Newcastle Upon Tyne, Uk
Newcastle programme leave Scotland and head south, pausing in the city of Newcastle upon Tyne in the northeast corner of England.
As far as the dictionary is concerned, arguably Newcastle is most familiar thanks to the expression to take coals to Newcastle. Dating back to the early 1600s at least (although an alternative expression, as common as coals in Newcastle, is apparently even older), the phrase is one of a number of similar expressions alluding to a pointless folly or entirely superfluous activity. Newcastle is naturally so coal-rich, the expression advises, that taking any more there would be utterly and foolishly unnecessary.
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At the less familiar end of the scale, Newcastle hospitality is a nineteenth-century expression for what one 1893 dictionary of Northumberland Words defined as ‘roasting a friend to death’ – or what we might now call (in somewhat less dramatic words) ‘killing with kindness’.
And then, of course, there’s this:
Newcastle programme. (1894 on). Extreme promises, difficult of execution.
So how did the city of Newcastle come to be associated with promises that are impossible to keep?
In 1891, an annual conference of all Liberal Party associations in England and Wales was held in Newcastle upon Tyne, fronted by Liberal leader (and three-time former prime minister) William Gladstone. The centrepiece of the conference was an outlining, step by step, of all the Liberal Party’s political policies that they should look to implement should they win the following year’s general election. Among the raft of radical reforms included on the Liberal agenda were such forward-thinking policies as employers’ liability for workplace accidents; a reduction of factory working hours; free education; a reform of the House of Lords; the abolition of so-called ‘plural voting’ (which had hitherto allowed certain individuals to cast more than one electoral vote) and numerous changes to local district and parish councils. But of all the Liberal Party’s aims, of greatest significance was a resolution to establish Home Rule in Ireland.
The Newcastle Programme, as it became known, was ultimately akin to a modern party manifesto: the aims of the party were plainly itemised, giving the electorate a clear breakdown of all that they would seek to achieve, should the party win their vote. As an electioneering tactic, it was groundbreaking. In practice, it proved disastrous.
The 1892 general election ended with no party winning a clear majority, but Gladstone’s Liberals hugely increased their standing in the House of Commons by securing a total of eighty-one new seats. So with no outright winner, and with the incumbent Conservative prime minister, the Marquess of Salisbury, facing a vote of no confidence, Gladstone stepped up and engineered a minority parliament. His Liberal Party would rule with him installed as prime minister for a record fourth time – but the entire arrangement relied on the Irish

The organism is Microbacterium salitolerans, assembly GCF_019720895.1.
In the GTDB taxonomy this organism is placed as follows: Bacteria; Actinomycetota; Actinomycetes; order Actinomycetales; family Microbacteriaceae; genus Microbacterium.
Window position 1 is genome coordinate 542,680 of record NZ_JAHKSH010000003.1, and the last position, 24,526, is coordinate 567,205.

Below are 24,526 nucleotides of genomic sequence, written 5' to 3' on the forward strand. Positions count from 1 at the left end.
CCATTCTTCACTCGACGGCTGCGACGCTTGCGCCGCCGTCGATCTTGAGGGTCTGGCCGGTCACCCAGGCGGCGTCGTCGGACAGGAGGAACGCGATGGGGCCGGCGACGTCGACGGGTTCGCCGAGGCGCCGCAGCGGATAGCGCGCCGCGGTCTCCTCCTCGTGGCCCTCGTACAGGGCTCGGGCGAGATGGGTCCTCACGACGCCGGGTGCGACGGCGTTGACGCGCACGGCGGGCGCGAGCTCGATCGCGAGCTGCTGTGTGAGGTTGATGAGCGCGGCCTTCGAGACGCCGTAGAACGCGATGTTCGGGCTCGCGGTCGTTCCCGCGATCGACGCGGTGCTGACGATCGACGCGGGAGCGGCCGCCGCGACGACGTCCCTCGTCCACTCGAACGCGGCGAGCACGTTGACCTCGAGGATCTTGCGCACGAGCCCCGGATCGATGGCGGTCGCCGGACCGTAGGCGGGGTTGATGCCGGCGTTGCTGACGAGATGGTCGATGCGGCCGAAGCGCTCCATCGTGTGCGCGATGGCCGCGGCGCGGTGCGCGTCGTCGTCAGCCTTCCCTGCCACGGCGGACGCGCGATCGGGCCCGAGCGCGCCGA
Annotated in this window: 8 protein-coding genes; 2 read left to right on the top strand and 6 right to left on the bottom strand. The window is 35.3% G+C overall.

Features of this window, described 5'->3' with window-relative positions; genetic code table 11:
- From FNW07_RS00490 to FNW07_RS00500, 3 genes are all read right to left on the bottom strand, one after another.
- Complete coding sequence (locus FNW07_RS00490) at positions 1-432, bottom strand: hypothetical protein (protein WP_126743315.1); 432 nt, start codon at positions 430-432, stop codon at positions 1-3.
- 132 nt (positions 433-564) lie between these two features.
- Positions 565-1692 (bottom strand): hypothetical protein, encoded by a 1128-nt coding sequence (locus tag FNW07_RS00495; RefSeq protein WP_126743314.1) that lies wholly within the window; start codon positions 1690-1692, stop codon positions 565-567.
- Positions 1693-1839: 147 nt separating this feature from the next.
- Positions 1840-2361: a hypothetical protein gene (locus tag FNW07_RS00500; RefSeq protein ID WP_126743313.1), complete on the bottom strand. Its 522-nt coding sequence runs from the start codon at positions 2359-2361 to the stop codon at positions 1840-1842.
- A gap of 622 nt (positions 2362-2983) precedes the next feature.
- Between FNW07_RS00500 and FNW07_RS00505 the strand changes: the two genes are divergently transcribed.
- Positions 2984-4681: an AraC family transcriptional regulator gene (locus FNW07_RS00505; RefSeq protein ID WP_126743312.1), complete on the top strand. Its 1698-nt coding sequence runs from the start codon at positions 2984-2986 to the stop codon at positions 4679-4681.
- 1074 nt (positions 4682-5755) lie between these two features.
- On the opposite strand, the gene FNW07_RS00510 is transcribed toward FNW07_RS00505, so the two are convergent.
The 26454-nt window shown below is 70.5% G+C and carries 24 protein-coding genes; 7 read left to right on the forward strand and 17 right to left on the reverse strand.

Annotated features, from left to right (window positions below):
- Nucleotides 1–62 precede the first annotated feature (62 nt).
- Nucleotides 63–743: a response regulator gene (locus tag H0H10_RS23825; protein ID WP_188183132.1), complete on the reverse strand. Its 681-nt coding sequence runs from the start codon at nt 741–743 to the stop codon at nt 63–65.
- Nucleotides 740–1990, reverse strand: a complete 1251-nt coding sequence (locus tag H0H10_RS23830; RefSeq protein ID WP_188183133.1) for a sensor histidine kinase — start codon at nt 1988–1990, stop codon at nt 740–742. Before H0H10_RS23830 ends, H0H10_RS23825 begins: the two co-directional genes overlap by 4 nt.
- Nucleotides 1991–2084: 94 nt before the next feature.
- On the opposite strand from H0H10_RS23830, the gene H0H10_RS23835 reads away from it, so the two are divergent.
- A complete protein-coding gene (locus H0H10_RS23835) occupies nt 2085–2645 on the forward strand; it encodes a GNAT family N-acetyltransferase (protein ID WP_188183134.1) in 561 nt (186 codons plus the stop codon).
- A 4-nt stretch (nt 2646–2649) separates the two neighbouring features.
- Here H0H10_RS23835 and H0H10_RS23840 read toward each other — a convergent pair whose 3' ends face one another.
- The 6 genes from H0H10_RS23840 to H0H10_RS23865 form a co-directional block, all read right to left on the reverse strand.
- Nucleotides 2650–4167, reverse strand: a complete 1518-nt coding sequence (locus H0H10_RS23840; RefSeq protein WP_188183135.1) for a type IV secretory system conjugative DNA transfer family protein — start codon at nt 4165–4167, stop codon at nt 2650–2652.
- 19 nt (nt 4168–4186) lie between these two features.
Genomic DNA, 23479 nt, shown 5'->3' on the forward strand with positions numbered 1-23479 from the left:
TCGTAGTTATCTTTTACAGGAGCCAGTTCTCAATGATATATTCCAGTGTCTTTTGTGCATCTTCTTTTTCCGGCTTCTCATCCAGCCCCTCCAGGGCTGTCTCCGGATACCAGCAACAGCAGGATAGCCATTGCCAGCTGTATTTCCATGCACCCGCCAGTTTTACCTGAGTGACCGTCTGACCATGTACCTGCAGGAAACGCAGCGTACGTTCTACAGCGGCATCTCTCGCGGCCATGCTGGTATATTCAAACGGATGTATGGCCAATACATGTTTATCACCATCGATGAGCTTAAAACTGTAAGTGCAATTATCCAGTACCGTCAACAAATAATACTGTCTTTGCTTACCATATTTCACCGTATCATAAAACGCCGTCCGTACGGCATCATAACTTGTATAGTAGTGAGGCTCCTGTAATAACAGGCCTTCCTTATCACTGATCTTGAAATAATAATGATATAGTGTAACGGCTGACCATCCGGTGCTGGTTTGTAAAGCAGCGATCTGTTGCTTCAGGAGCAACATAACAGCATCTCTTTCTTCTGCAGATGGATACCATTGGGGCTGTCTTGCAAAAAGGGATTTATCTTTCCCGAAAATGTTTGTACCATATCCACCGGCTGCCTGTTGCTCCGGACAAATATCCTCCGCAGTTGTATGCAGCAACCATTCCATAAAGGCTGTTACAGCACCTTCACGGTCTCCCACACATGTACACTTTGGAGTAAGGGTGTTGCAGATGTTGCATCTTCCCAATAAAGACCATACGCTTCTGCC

National Federation propping his government up, and affording him the seventy-two seats they themselves had secured.
Gladstone’s collaboration with the INF thrust his party’s promise to further home rule in Ireland into the political spotlight. But he had a problem: the House of Lords, the UK’s higher parliamentary chamber, still had a clear Conservative majority.
Gladstone’s party passed a Home Rule Bill for Ireland the following year, but when the bill was handed to the Lords for ratification, it was rejected. His government was quickly placed in stalemate.
With home rule for Ireland now its chief concern, many in Gladstone’s party – and many of those who supported it – now found their domestic concerns increasingly disregarded, at the expense of achieving the chief promise of the Newcastle Programme and thereby maintaining the support of the INF. The Conservative hold on the Lords, meanwhile, made the passing of any new Liberal policies all but impossible. Splits and factions began to emerge in the party, and as the entire situation calcified, Gladstone was compelled to resign in March 1894, less than two years after taking office. The following year, after an overwhelming defeat in the 1895 election, the Liberals’ Newcastle Programme of promises was abandoned.
Having proved all but impossible to keep, the name of the programme fell into use for a short time in turn-of-the-century slang, to refer to any promise or agreement that in practice proves unimplementable.
Newcastle has one more linguistic claim to fame on offer – for that story, we first need to travel a hundred and fifty miles south
This is just the latest in a long line of expressions along these lines, many of which date back into antiquity. Even the Ancient Greeks got in on the act: owls once roosted in such numbers in the Athenian Parthenon – and, as a symbol of Athena, were stamped on all the city’s coinage – that taking owls to Athens was a proverbial expression of superfluousness. Whether it was intended to refer to the coins or the actual birds themselves (or, for that matter, both) is impossible to say.
The Liberals secured a total of 272 parliamentary seats in 1892 election, compared to the 313 won by Salisbury’s Conservatives. At the time there were 670 seats available in the House of Commons, meaning a total of 336 was required to secure a parliamentary majority. By joining forces with the Irish National Federation and securing the support of its 72 seats, Gladstone both claimed his majority and his record fourth term as prime minister. Then aged eighty-two, he also became the oldest person in history to hold the office.
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